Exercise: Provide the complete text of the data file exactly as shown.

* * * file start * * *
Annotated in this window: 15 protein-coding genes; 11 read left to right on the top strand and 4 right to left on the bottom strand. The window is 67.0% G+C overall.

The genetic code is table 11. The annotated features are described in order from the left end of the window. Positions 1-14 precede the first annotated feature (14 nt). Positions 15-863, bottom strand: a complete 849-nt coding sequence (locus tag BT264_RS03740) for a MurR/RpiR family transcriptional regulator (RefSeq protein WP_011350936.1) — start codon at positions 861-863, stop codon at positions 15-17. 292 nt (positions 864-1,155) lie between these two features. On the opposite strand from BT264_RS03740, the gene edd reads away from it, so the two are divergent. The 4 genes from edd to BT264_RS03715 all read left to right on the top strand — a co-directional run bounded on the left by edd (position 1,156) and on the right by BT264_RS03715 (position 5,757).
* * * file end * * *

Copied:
Annotated in this window: 15 protein-coding genes; 11 read left to right on the top strand and 4 right to left on the bottom strand. The window is 67.0% G+C overall.

The genetic code is table 11. The annotated features are described in order from the left end of the window. Positions 1-14 precede the first annotated feature (14 nt). Positions 15-863, bottom strand: a complete 849-nt coding sequence (locus tag BT264_RS03740) for a MurR/RpiR family transcriptional regulator (RefSeq protein WP_011350936.1) — start codon at positions 861-863, stop codon at positions 15-17. 292 nt (positions 864-1,155) lie between these two features. On the opposite strand from BT264_RS03740, the gene edd reads away from it, so the two are divergent. The 4 genes from edd to BT264_RS03715 all read left to right on the top strand — a co-directional run bounded on the left by edd (position 1,156) and on the right by BT264_RS03715 (position 5,757).